“Funeral directors can greatly influence how their funeral home is perceived by the public by investing in philanthropic efforts,” says Fowler. Funeral homes that help their neighborhoods through community outreach often gain recognition and support by acting as a resource to families in the area.

Families are more likely to remember and appreciate a funeral home that supports the local area, says Fowler.

The Internet also brings increasing opportunity for funeral homes to start to connect with families. “As ASD’s Public Relations Specialist, I spend a great deal of time looking at different ways funeral homes communicate with their followers online. The Internet has empowered many funeral homes to reach more people and build lasting relationships,” says Fowler. “It is inspiring to see so many funeral homes finding new and creative ways to connect with their community through philanthropic efforts.”

Funeral homes’ digital presence serves to humanize funeral services and homes for families.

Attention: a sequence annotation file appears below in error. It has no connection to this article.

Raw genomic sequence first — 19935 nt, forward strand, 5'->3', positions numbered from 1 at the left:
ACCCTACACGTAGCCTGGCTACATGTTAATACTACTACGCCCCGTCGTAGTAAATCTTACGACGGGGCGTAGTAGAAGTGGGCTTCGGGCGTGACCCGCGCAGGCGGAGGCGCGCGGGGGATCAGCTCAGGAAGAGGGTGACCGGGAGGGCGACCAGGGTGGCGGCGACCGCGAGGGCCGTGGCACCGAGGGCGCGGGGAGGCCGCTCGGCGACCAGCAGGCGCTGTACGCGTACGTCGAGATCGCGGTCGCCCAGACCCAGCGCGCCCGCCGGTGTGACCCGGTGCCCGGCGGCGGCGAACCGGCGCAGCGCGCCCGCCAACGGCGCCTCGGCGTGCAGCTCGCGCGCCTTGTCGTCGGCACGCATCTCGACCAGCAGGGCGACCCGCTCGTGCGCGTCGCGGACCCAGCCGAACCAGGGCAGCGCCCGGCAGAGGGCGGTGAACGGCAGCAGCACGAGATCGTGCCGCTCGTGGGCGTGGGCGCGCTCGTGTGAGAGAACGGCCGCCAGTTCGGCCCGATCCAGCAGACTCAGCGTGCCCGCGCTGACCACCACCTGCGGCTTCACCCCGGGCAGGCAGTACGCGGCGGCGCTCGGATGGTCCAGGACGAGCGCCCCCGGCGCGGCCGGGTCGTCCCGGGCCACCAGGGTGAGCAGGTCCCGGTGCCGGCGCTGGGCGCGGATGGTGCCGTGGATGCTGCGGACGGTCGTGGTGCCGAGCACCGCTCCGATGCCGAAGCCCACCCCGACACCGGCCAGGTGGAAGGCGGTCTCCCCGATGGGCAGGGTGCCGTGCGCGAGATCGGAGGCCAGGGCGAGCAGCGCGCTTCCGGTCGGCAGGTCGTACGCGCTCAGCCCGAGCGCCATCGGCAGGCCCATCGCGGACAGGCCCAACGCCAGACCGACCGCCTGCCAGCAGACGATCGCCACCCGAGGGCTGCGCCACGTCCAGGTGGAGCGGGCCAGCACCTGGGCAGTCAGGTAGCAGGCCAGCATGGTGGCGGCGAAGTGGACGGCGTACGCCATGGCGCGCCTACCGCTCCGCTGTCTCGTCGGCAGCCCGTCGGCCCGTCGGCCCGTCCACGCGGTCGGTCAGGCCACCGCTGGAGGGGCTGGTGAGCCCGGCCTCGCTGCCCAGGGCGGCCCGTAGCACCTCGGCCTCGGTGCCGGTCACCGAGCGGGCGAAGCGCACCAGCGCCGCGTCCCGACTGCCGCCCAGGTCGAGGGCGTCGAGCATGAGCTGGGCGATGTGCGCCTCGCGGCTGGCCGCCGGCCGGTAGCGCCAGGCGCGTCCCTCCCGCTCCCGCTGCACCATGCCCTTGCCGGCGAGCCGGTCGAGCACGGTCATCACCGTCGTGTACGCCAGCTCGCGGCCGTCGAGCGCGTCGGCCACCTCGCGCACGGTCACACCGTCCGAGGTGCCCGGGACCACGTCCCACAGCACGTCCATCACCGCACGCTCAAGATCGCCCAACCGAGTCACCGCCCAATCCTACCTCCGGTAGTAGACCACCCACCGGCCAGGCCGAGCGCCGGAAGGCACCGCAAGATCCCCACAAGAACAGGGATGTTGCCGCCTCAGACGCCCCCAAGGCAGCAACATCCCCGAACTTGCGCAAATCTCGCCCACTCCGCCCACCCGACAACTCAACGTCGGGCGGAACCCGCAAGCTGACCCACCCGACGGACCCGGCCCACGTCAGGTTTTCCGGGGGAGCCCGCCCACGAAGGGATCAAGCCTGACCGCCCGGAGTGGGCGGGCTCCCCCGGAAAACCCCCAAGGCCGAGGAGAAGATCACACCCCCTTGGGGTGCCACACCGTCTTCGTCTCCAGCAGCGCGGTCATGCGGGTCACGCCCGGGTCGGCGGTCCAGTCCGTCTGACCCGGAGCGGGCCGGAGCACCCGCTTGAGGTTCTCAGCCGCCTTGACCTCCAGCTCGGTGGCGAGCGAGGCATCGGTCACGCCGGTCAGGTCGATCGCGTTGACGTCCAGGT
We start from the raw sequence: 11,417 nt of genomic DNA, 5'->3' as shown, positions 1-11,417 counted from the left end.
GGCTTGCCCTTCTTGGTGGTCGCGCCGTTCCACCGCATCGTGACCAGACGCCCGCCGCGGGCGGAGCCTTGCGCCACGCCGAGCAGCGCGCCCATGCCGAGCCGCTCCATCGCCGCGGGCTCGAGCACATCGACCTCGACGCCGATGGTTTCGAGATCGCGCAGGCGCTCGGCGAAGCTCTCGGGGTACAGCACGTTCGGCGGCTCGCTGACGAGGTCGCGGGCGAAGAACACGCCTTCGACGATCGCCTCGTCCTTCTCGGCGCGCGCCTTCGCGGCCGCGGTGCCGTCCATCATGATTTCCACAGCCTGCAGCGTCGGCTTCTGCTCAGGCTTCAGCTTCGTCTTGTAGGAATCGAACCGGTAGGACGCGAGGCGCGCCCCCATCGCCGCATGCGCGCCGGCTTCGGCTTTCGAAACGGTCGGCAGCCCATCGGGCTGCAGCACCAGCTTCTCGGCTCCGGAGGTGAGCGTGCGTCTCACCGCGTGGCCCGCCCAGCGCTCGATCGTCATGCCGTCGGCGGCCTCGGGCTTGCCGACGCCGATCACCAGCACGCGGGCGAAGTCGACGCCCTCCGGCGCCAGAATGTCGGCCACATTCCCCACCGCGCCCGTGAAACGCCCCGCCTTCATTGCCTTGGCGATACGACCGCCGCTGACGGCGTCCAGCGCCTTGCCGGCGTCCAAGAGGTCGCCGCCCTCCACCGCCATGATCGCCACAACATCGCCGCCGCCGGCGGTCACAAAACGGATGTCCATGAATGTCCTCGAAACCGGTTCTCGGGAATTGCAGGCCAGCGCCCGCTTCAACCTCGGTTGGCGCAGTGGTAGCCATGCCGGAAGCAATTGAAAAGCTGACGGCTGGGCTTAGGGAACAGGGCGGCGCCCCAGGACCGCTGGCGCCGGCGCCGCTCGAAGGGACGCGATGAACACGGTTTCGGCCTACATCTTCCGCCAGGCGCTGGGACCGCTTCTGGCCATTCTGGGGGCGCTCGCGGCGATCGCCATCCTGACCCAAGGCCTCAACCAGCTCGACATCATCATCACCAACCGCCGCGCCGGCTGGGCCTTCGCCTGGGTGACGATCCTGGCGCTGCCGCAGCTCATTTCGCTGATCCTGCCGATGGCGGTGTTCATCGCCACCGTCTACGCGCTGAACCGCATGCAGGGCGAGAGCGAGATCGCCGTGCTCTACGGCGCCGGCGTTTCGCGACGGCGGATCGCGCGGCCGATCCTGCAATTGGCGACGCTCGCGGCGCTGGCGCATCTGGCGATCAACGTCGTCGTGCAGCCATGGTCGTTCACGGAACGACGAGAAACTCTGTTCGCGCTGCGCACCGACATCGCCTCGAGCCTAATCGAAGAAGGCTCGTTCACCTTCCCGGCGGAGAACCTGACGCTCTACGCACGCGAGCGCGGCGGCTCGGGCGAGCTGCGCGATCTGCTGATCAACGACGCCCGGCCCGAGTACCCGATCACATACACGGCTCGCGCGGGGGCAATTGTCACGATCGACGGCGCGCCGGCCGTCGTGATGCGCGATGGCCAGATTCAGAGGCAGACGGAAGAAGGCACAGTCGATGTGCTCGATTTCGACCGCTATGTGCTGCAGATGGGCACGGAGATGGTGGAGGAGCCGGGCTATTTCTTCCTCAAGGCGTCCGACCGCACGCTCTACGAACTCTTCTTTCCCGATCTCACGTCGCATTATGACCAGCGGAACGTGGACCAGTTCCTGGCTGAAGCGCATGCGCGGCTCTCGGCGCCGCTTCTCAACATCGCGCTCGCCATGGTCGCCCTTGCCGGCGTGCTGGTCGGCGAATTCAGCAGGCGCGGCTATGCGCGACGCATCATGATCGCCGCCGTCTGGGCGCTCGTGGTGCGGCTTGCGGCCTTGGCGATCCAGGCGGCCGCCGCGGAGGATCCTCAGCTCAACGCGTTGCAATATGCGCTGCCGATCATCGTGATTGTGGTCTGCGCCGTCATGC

The use of online communication has created much more of an open dialogue between funeral homes and the public. Directors can use their website, blog, email newsletter and social media sites to relay information to residents in their area, suggests Fowler. “This provides an opportunity for engaging conversations and for funeral directors to build credibility as a thought leader in the community.”

“What’s more is online communication allows directors to remove the barrier between the public and the death care profession by showing the human side of funeral service. For example, directors can post bios of their staff, share personal experiences and use video or photos to give people a behind-the-scenes look at life at a funeral home.”